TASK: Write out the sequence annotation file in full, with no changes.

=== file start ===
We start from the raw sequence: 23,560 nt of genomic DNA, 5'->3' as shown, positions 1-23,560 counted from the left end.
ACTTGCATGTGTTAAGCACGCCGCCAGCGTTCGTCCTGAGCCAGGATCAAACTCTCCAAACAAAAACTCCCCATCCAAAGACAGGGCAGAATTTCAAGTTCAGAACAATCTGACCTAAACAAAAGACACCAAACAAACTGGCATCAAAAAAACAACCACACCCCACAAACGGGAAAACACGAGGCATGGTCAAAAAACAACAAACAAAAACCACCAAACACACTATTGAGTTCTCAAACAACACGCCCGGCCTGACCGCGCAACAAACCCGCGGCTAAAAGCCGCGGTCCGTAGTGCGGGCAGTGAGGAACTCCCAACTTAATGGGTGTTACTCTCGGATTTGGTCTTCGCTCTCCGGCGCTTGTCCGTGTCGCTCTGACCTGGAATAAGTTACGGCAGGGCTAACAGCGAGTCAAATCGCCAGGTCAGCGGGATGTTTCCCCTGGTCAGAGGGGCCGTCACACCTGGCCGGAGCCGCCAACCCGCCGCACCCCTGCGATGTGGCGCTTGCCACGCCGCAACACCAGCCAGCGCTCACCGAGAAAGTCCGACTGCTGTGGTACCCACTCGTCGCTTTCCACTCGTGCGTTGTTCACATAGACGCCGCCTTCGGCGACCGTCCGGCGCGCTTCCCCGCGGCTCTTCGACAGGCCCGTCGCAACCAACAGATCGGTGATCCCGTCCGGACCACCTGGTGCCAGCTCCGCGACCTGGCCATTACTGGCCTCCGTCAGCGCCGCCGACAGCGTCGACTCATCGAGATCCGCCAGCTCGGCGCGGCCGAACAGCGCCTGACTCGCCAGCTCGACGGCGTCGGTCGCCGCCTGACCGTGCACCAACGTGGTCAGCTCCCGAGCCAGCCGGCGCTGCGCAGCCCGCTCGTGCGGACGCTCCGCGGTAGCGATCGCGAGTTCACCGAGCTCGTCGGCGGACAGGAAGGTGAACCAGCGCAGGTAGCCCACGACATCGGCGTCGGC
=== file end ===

We start from the raw sequence: 23,560 nt of genomic DNA, 5'->3' as shown, positions 1-23,560 counted from the left end.
ACTTGCATGTGTTAAGCACGCCGCCAGCGTTCGTCCTGAGCCAGGATCAAACTCTCCAAACAAAAACTCCCCATCCAAAGACAGGGCAGAATTTCAAGTTCAGAACAATCTGACCTAAACAAAAGACACCAAACAAACTGGCATCAAAAAAACAACCACACCCCACAAACGGGAAAACACGAGGCATGGTCAAAAAACAACAAACAAAAACCACCAAACACACTATTGAGTTCTCAAACAACACGCCCGGCCTGACCGCGCAACAAACCCGCGGCTAAAAGCCGCGGTCCGTAGTGCGGGCAGTGAGGAACTCCCAACTTAATGGGTGTTACTCTCGGATTTGGTCTTCGCTCTCCGGCGCTTGTCCGTGTCGCTCTGACCTGGAATAAGTTACGGCAGGGCTAACAGCGAGTCAAATCGCCAGGTCAGCGGGATGTTTCCCCTGGTCAGAGGGGCCGTCACACCTGGCCGGAGCCGCCAACCCGCCGCACCCCTGCGATGTGGCGCTTGCCACGCCGCAACACCAGCCAGCGCTCACCGAGAAAGTCCGACTGCTGTGGTACCCACTCGTCGCTTTCCACTCGTGCGTTGTTCACATAGACGCCGCCTTCGGCGACCGTCCGGCGCGCTTCCCCGCGGCTCTTCGACAGGCCCGTCGCAACCAACAGATCGGTGATCCCGTCCGGACCACCTGGTGCCAGCTCCGCGACCTGGCCATTACTGGCCTCCGTCAGCGCCGCCGACAGCGTCGACTCATCGAGATCCGCCAGCTCGGCGCGGCCGAACAGCGCCTGACTCGCCAGCTCGACGGCGTCGGTCGCCGCCTGACCGTGCACCAACGTGGTCAGCTCCCGAGCCAGCCGGCGCTGCGCAGCCCGCTCGTGCGGACGCTCCGCGGTAGCGATCGCGAGTTCACCGAGCTCGTCGGCGGACAGGAAGGTGAACCAGCGCAGGTAGCCCACGACATCGGCGTCGGC